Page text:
Welcome to Genetic Lifehacks

What if you could know the best foods and lifestyle modifications that fit you, personally and genetically?

Right now, we get advice on what to eat and how to live from doctors, nutritionists, and the government — all based on their best guess for the population as a whole.  We are all different!

Genetic Lifehacks is all about looking at the research studies that show these genetic differences, checking your genetic data (from 23andMe or elsewhere), and then figuring out how to apply the information to your life through diet and lifestyle changes.

It’s a journey towards optimal health.  It’s all about educating yourself, taking responsibility for your health, and experimenting with diet and lifestyle to find your best options.

 

Recent Articles

  • Shining Genetic Light on Your Vitamin D Levels - Vitamin D is essential to so many processes in the body! It isn’t actually a vitamin at all, but a prohormone that is synthesized in the skin using cholesterol in a chemical reaction with UVB radiation from the sun. Genes play a big role in your body’s vitamin D levels.  Read on to learn how to ...
  • Oxytocin Levels: Genetics of the Love Hormone - Oxytocin is a hormone produced in the hypothalamus region of the brain.  Often called the “love hormone”, it is involved in parents bonding with their baby, recognition of other’s emotions, and overall social involvement. Oxytocin is produced at a high level during childbirth, relaxing the cervix and causing contractions. Interestingly, it also crosses the placenta and ...
  • Caffeine Metabolism and Your Genes - Whether you start your morning with a cup of coffee or a cup of tea, caffeine remains the most popular ‘drug’ of choice for a large percentage of the population. Caffeine wakes us up by blocking the adenosine receptor.  Caffeine also acts as a central nervous system stimulant, increasing reaction time. Genetics determine how quickly your ...
  • Meat consumption, colon cancer, and your genes - The link between colon cancer and meat consumption has been trumpeted by vegetarians and heatedly refuted by paleo fanatics. My question, as usual, is: “What role does genetics play?” The World Health Organization includes processed meat on their list of probable carcinogens, based on several large epidemiological studies. According to the American Cancer Society, the lifetime ...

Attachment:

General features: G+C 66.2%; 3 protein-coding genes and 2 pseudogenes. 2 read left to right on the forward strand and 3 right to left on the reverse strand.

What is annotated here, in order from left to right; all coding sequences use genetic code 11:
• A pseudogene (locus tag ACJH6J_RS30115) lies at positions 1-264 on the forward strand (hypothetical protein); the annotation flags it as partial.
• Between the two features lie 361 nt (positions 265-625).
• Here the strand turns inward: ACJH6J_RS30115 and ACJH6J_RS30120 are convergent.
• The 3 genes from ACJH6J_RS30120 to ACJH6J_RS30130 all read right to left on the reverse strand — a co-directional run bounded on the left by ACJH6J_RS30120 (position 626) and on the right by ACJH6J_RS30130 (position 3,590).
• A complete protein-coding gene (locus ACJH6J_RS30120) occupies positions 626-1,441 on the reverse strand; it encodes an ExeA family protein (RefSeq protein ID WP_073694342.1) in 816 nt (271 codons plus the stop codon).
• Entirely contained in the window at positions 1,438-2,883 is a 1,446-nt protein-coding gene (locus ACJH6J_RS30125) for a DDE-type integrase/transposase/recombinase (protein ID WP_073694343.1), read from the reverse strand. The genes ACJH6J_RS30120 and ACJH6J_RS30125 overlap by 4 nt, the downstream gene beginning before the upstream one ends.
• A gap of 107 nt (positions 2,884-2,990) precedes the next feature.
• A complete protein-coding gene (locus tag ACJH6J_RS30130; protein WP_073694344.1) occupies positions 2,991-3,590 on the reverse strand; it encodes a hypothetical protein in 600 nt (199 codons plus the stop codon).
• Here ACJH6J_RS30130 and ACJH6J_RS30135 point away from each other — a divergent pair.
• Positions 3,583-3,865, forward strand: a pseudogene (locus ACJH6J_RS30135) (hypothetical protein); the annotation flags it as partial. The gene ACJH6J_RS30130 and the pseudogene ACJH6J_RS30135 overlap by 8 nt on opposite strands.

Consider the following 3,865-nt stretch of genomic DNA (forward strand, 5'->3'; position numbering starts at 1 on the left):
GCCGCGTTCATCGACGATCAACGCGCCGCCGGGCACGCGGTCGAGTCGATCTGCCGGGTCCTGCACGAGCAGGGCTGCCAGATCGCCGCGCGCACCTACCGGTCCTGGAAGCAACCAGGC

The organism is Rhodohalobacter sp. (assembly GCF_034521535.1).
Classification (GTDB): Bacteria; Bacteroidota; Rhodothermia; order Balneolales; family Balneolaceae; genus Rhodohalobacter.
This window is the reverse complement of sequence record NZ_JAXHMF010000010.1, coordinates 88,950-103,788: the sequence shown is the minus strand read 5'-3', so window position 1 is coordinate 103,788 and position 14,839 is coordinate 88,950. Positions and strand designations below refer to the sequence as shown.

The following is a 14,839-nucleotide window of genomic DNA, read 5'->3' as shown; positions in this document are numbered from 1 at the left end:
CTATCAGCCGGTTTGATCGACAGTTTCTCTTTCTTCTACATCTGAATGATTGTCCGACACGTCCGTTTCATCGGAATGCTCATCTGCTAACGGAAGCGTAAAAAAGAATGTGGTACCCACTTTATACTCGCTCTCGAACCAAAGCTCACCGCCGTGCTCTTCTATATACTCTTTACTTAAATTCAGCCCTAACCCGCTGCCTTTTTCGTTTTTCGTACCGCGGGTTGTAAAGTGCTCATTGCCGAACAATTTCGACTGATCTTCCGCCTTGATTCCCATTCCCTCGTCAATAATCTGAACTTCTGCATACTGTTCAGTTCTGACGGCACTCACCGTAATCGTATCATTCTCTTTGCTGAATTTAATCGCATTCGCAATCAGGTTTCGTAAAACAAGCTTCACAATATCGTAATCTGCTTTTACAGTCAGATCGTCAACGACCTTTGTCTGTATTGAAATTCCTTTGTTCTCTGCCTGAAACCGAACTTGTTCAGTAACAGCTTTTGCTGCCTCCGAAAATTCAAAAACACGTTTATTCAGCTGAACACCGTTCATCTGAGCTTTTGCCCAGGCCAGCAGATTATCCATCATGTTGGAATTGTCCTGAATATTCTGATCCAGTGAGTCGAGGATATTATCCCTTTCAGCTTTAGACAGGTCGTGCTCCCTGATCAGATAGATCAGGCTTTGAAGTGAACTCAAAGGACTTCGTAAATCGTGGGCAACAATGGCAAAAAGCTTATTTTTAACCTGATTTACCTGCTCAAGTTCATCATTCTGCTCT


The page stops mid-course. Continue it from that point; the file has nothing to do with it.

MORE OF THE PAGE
• Are you genetically less likely to get the flu? - Have you ever wondered why some people never seem to get the flu when it is going around?  Turns out that our genes play a role in both our immune response to the flu virus and the virus’ ability to replicate in us. Simply put, some people are just more susceptible to getting the flu ...
  • Weight Loss: Optimizing your diet based on your genes - Diet gurus, talking heads on TV, government food pyramids, and your friend who lost 20 pounds… What do they all have in common?  They all know the perfect diet that will whip you into shape and make you feel good. If that diet doesn’t work for you?  Well, you must have been cheating. You didn’t ...
  • Cannabis and your genes: effects, dependency, and risks - As cannabis becomes legal for medicinal use or recreational use in more states across the US and Canada, I thought I would dig into exactly how and why cannabis has an effect on the body.  And while cannabis may not be something that is legal or interesting for you, our body’s endocannabinoid system does so ...
  • Circadian Rhythms: Genes at the Core of Our Internal Clocks - Circadian rhythms are the natural biological rhythms that shape our biology.  Most people know about the master clock in our brain that keeps us on a wake-sleep cycle over 24 hours.  This is driven by our master “clock’ genes. It turns out that we also have circadian cycles (peripheral clocks) in most organs such as ...
  • Salt and High Blood pressure: Genes Make a Difference - Salt: Is it good for you? Or is it putting you at risk of high blood pressure? There is an interesting new book out by Dr. James DiNicolantonio called The Salt Fix that makes the argument that the experts got it wrong as far as the salt and blood pressure connection goes.  In contrast, the ...
  • Why Allegra may not work as well for you: genetics of ABCB1 proteins - Ever wonder why a certain medication may work great for a friend and do nothing for you?  One reason could be your genes. Let’s take fexofenadine (Allegra) for example.  You have watery eyes and a drippy nose during spring allergy season and pop an Allegra.  There is a lot that goes on in your body ...
  • Ancestry.com vs 23andMe: Comparing the raw data files - I recently picked up an AncestryDNA kit out of curiosity to find out how well the data matched up to the 23andMe test that I did a few years ago.  Quick answer: It matched up better than I expected. First, a couple of caveats:   I’m not a genealogy expert and was not comparing the ...
  • Biohacks – Experiments and Optimizations Based on My Genetics - After three years of digging into genetics and learning all that I can about my genes, I wanted to get a little personal and share a few things that have worked for me. I would also love to hear back from all of you.  Leave a comment below or comment on the Facebook page if ...

 

Read more:
Diet X Gene Interactions
Disease Prevention